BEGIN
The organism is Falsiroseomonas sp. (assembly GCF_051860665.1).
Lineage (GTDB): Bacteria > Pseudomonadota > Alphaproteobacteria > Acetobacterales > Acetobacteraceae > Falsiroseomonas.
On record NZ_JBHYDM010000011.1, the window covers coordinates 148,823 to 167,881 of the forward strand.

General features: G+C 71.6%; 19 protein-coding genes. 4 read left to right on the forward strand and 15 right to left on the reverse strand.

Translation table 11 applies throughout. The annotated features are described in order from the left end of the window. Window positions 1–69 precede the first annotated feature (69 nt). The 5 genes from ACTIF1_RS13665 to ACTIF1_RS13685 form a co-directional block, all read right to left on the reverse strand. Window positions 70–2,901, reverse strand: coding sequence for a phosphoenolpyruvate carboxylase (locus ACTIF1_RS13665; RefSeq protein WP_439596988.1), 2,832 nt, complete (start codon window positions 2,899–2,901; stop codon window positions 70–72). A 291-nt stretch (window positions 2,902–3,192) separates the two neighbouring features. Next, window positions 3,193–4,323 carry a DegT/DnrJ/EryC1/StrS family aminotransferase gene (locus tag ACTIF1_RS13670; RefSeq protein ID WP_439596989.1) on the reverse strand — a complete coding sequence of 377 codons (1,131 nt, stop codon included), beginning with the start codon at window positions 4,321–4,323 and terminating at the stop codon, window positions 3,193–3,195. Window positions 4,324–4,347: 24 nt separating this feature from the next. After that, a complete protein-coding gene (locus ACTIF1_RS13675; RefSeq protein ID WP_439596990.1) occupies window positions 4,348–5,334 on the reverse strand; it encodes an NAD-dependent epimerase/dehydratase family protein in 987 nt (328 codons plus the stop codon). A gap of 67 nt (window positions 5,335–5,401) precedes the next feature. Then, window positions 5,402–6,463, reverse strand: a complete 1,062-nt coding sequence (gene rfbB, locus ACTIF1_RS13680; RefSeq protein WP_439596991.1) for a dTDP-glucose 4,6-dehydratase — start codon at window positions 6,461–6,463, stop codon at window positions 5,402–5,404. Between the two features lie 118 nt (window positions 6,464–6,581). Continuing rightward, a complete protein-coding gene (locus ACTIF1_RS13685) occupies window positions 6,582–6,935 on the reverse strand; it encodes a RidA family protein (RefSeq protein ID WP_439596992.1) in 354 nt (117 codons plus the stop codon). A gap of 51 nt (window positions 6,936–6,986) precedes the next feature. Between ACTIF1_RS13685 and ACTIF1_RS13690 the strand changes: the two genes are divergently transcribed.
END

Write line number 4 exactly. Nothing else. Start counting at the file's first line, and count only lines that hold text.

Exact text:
General features: G+C 71.6%; 19 protein-coding genes. 4 read left to right on the forward strand and 15 right to left on the reverse strand.